Micah Davis graduated from the Department of Religious Studies in 2016. He is currently working for a health screening company in Alabama.
Dihydrogen monoxide (later referred to as DHMO) is a toxic chemical compound that is not recognized as such by the CDC or the U.S. Government. Thousands have died after inhaling DHMO and it is a major component of acid rain. It can cause blood poisoning and it is also found in tumors which have been removed from cancer patients. And it is found everywhere you turn. It is found in all of our lakes, streams, and rivers. This deadly chemical compound is absolutely inescapable in everyday life.
What makes DHMO so interesting is that it is actually H2O, more commonly called “water.” “Dihydrogen monoxide” is a fancy way of signifying a compound made of two hydrogen molecules and one oxygen molecule. And that is where the importance of naming enters the field of science.
In 2013, some radio station DJs got themselves in hot water with management by pulling a prank on their listeners, warning them that DHMO was pouring out of their taps. Of course, they also included little facts about DHMO that would show their listeners that the chemical was definitely unsafe. Soon, residents in Lee County were calling the utilities department and complained that they had heard their water was unsafe to use for drinking or bathing. Of course, the utility had to respond by issuing an email to media outlets stating that there were no problems with the water supply.
It seems that at least some people believed the DHMO hoax in Florida and that leads to the question, “What’s in a name?” Of course, names signify things. For instance, I can talk about Florida, and anyone who knows the geography of the United States can point at a map of the country or the world and point out the place to which I am referring. But what is it about names that can confuse people and cause water (something which is essential to life for human beings and something which we are composed of) to be confused with something that is so toxic that it must be banned?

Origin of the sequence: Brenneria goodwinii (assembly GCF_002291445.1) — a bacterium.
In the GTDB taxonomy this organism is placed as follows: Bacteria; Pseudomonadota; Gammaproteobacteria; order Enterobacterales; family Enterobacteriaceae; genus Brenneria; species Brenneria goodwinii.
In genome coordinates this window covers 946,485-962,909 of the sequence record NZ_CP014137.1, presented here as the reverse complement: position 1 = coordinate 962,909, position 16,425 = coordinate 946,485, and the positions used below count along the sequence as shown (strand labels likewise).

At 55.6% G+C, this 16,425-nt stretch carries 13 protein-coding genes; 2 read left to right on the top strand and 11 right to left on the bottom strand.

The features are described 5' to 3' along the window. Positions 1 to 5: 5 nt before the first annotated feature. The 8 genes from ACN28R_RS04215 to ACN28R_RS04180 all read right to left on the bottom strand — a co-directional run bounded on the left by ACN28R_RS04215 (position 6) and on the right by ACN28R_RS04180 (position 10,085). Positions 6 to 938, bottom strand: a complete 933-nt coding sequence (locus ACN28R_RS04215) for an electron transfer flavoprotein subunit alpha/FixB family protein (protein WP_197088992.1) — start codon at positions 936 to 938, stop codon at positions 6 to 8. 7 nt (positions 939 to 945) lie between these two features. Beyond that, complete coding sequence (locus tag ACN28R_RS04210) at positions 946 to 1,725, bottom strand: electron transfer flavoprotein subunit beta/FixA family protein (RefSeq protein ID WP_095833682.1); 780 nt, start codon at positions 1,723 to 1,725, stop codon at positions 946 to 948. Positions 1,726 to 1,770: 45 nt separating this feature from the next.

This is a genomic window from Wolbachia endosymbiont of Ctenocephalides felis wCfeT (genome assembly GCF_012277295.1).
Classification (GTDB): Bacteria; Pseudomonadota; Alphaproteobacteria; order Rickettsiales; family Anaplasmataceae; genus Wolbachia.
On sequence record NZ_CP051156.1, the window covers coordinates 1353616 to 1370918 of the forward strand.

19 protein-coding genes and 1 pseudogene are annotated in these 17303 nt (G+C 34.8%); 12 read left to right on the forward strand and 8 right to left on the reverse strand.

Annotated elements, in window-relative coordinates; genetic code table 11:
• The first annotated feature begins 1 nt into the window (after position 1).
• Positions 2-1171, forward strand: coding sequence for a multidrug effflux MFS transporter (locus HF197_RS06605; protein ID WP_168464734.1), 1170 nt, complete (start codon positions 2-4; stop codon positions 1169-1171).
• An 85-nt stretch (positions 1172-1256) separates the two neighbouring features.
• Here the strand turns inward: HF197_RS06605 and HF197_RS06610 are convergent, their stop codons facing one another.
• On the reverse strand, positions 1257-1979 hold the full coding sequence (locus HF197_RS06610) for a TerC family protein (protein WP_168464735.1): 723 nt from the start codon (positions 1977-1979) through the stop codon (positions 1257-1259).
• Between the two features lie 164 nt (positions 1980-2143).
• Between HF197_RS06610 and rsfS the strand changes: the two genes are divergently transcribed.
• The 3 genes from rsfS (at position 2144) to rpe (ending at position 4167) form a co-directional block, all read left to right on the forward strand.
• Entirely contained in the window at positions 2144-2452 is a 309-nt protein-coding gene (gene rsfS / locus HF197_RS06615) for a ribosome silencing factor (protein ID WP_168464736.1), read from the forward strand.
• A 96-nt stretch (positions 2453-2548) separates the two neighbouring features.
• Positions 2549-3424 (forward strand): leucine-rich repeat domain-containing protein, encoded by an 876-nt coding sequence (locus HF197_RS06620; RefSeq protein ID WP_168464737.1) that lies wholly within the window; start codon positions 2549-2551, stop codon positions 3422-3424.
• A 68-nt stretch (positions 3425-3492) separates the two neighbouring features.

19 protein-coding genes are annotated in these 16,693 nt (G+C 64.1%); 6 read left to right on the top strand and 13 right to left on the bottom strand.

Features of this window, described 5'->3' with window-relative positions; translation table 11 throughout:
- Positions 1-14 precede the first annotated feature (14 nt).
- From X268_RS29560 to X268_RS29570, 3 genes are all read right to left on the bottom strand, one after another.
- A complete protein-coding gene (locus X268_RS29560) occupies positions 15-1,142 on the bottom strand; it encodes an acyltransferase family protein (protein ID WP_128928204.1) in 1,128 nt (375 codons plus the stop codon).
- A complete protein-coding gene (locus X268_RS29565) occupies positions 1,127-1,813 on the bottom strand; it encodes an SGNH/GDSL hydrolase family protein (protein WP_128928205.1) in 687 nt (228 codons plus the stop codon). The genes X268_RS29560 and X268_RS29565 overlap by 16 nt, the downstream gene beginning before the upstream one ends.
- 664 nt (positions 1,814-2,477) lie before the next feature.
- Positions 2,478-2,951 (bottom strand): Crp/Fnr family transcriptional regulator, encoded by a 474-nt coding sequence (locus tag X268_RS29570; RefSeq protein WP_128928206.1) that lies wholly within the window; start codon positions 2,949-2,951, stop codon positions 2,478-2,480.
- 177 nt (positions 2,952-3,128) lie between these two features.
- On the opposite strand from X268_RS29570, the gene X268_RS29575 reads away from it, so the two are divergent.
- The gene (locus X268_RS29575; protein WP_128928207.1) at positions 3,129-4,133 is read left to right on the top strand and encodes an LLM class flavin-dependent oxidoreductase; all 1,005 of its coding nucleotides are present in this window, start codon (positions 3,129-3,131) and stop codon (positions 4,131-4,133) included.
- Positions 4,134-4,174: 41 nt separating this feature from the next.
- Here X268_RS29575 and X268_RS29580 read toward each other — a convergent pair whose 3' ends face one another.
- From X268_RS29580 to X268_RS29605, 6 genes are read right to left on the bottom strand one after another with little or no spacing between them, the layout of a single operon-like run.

This leads to an important statement used by the department many times while I was there and I’m sure it’s legacy will live on: Classification is a political act. In this case, naming is a political act. The construction of the compound “dihydrogen monoxide” is no different from the construction of the compound “water.” It was named and has certain characteristics of itself which we would easily list when faced with the question “what is water?” or, “what is DHMO?” The only difference is the list itself. If someone asks me what water is, I would probably respond with the benefits which water provides living things on earth and maybe a few characteristics such as its clarity or its fluidity. However, when asked what DHMO is (if I was informed by the website dhmo.org), I would probably respond with a list of things which make DHMO sound dangerous.
Even though water and DHMO are simply two ways to signify the same thing, the context in which the name is used (and the name we choose to use) can cause a shift in the perspective from which we analyze the raw material. The names we decide to use to signify a signified subject can create a vastly different perception between thinkers even if the different names refer to a single subject.
So, what’s in a name? Well, I guess it all depends on what name is used in which context.